During a JustFood implementation we frequently use process flow diagrams to help us here. They’re a powerful tool help everyone understand how and why things work the way they do, and where there are opportunities to remove obstacles to progress. Our experts will share food industry best practices with you, enabling you to create and optimize your business flows before and during the implementation.
During a lengthy and challenging change initiative, it can be difficult to maintain enthusiasm and momentum, yet doing so is critical. You make that happen by demonstrating quick wins. One key to achieving that is to break the project up into clear phases, celebrating the completion of each phase as a win.
For example, when we implement JustFood we start with the most straightforward business processes and implementation steps first. Revision and implementation of those can be begun and completed relatively quickly. With tangible wins following shortly after implementation begins, enthusiasm for the project snowballs.
This step includes celebrating successes. Make sure people understand what they’ve achieved once they have completed the first project milestones. It motivates them to persevere through the next stages.
Communicating these successes should be both formal and informal. Pats on the back and casual encouragement are useful, but so too are company-wide emails that spell out exactly what was achieved and who deserves credit.
A concise description for this step would simply be, “don’t let off the gas.”
It’s easy to lose momentum halfway through a long project. This is where strong leadership comes in. Now that some substantial changes have already been implemented, there should be new opportunities for quick wins that didn’t exist before. Act on them aggressively. Engage the whole organization in determining what those might be; the best ideas often come from the front lines. Identify teacher-leaders who can take on more responsibility and sustain the momentum. Don’t let people slide into complacency or “business as usual” until success is assured.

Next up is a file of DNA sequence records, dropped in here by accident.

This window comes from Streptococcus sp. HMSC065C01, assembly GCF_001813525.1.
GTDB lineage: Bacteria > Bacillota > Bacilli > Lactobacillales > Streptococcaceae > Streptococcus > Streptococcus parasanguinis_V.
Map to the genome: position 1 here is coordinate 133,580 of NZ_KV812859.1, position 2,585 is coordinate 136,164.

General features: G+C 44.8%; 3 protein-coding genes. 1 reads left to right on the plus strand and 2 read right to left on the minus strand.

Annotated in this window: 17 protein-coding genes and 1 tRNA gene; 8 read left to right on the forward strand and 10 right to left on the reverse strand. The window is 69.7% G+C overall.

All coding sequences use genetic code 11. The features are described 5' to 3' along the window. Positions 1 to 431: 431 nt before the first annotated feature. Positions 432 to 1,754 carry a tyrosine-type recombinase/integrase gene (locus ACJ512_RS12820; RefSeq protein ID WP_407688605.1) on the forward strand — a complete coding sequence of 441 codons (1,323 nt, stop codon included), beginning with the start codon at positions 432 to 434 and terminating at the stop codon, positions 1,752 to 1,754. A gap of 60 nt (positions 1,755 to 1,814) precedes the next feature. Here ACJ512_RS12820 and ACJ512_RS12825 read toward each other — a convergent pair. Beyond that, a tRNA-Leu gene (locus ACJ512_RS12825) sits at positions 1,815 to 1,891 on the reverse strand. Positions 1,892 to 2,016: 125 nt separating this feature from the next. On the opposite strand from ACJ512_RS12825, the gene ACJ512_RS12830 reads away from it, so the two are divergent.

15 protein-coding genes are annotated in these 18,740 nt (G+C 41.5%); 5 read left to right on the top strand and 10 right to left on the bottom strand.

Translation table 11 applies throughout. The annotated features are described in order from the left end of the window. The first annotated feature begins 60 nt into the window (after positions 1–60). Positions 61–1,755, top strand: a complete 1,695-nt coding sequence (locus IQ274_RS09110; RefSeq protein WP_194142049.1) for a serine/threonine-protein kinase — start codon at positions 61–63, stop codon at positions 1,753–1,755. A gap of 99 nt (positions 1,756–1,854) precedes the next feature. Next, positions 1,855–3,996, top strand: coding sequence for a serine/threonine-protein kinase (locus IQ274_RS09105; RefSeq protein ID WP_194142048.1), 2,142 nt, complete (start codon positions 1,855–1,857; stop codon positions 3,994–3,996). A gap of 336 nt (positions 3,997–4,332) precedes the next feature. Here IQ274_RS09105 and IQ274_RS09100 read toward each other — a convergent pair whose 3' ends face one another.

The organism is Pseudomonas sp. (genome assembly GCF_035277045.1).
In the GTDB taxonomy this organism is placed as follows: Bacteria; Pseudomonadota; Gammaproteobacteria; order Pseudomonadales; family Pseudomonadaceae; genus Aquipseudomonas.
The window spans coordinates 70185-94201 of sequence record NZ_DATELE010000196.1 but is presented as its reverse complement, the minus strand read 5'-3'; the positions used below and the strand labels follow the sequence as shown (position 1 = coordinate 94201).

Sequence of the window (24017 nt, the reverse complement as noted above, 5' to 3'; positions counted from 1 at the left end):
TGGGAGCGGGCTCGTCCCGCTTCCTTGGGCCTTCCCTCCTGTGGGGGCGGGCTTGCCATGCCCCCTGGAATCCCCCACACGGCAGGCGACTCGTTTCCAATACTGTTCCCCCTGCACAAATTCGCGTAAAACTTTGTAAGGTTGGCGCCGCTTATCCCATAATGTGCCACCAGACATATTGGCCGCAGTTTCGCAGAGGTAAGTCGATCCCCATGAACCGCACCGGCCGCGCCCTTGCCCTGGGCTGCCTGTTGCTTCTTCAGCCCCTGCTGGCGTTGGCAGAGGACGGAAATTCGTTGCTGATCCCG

By this stage, people expect that much will have been achieved. Don’t just meet those expectations; communicate that they’ve been met by sharing compelling evidence of the improvements.
People may comply with directives for a short while simply because they’re directives, but in the long run behavior is dictated by the culture — the way things are done around here (in practice, not theory). With that in mind, you have two goals with this step. First, you want to make it easy to do things the new way. Second, you want to make it impossible for people to revert to the old way.
Here are some examples of things we often recommend to our customers to embed the changes in the corporate culture:
In our experience, a recent merger or acquisition is frequently the impetus for seeking new business software. In those situations, the merging of two distinct cultures adds to the potential perils, making this final step all the more important.
Every ERP implementation is a major undertaking. Even when successful, there will be stumbling blocks and casualties along the way. Fortunately, the pitfalls are well understood. By applying a proven, systematic method to mitigating the risks, aided by experts in food industry ERP implementation, you can put the odds decisively in your favor.